Man’s Search For Meaning: What Viktor Frankl Can Teach Us About the Meaning of Life

Viktor Frankl was an Austrian psychiatrist who was subjected to the horrors of the Nazi concentration camps during the Second World War. Once the war ended and he was released, he wrote Man’s Search For Meaning in a nine-day span, describing his experience in the concentration camps and his theory of logotherapy – that meaning was the central motivational force in human beings.

Most of the book describes the conditions that the Jews had to endure in the Nazi concentration camps. I couldn’t help to feel more grateful that I hadn’t ever had to deal with that kind of suffering or torture before. Even as we complain of being locked down in a pandemic, it pales in comparison to the suffering endured in the Nazi concentration camps.

Frankl outlines that meaning is the central motivating force in human beings. The meaning that an individual has doesn’t have to be the same as everybody else’s, and an individual can have multiple meanings for life. The meanings can also change with time and circumstances.

Frankl described three sources of meaning:

The first source of meaning comes from life’s work. Frankl was determined to survive the concentration camp because he believed that he needed to produce academic work on his theory of logotherapy once the war finished. While he was in the concentration camp he was unable pursue that work, so he had to make sure he survived to be able to get back to regular life as an academic and finish his work.

The second source of meaning comes from love. Frankl remembered that when he was on his arduous daily walk to his labour camp during the Second World War, he would picture his wife, the love he had for her, as well as the thought of being able to see her again once the war was over. This was another motivating factor for him to survive the concentration camp.

The third source of meaning comes from suffering. In the concentration camps, Frankl realized that the Nazis could take away everything except for the attitude that he chose to have towards the suffering he was experiencing. Once he added meaning (and sometimes humour) to his suffering, he no longer felt as if he was really suffering. Frankl observed that there was a deadly effect for anyone who lost hope and courage in the concentration camps, as well as those who were overly optimistic about their release dates (to find out eventually that they were not released by the date they had in their mind).

Frankl does note however, that just because meaning can can be found in suffering, you do not need to seek suffering to find meaning (the first and second source of meaning should be the main focus).

In summary, Frankl’s book is a reality check for us. What it also does beautifully is take the pressure off the individual to find their one life’s purpose. We can remember that there can be many purposes, and they change over time. As long as there’s an inkling of meaning in the moment, we might just be okay.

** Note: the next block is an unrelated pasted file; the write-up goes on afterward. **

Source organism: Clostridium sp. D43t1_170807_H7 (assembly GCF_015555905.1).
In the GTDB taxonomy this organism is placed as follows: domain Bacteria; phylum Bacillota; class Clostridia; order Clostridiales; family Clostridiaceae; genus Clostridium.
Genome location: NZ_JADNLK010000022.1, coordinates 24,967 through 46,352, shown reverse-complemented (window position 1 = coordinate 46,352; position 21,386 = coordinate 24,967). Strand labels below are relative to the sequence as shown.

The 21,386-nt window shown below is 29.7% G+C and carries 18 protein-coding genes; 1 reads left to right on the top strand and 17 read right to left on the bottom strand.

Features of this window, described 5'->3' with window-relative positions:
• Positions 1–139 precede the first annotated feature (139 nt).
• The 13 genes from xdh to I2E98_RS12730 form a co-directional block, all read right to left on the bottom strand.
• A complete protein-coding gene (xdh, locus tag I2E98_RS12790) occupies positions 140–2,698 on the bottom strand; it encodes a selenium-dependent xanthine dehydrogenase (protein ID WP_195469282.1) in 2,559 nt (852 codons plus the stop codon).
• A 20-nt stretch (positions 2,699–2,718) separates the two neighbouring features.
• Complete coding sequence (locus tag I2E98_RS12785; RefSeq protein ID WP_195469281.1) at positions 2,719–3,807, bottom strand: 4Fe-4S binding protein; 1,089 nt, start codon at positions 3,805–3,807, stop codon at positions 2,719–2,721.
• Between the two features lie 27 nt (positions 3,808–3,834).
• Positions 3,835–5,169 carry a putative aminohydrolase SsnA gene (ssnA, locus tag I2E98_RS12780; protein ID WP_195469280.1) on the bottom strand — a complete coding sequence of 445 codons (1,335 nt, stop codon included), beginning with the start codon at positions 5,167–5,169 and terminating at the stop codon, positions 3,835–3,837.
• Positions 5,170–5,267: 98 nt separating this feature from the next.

Jordan Peterson’s 12 Rules For Life Rule 10: Be Precise in Your Speech

This chapter was mostly about a hypothetical situation where a woman finds out her husband has been having an affair. Peterson hypothesizes how this could have occurred and what could have been done about it. One of the most important things (I assume) that makes a good relationship is communication. But the communication needs to be a particular way. It cannot be vague, it needs to be precise. It needs to be specified what is bothering the person, and what they want instead. Brushed under the carpet and it’s a long and torturous marriage, no matter how little the annoyance. From that breeds resentment and bitterness.

The dangers of avoiding conflict is put forth thought-provokingly in an example by Nassim Taleb in the book Antifragile. He surprisingly describes that the frequency of military conflict occurring in his native Lebanon is in fact healthy. He explains that as a consequence conflicts occur as small skirmishes as opposed to a less frequent but devastating all-out nuclear war. In the same way this is why forests should be allowed to burn periodically to clear out deadwood and return nutrients to the soil. If forest fires are artificially suppressed, the deadwood accumulates. When a fire eventually starts, the whole forest burns and gets destroyed.

In a marriage, conflicts that should occur that are suppressed can eventually lead to divorce. The wife and/or husband did not have enough courage to bring up issues that would eventually snowball to the point of no return.

I did a personality test recently that deemed a weakness of mine was that I was romantically clueless. I would love to dispute this but I don’t think I have enough evidence to make a case! Therefore this chapter was quite revealing to me in what can make or break a marriage.

Be precise in your speech.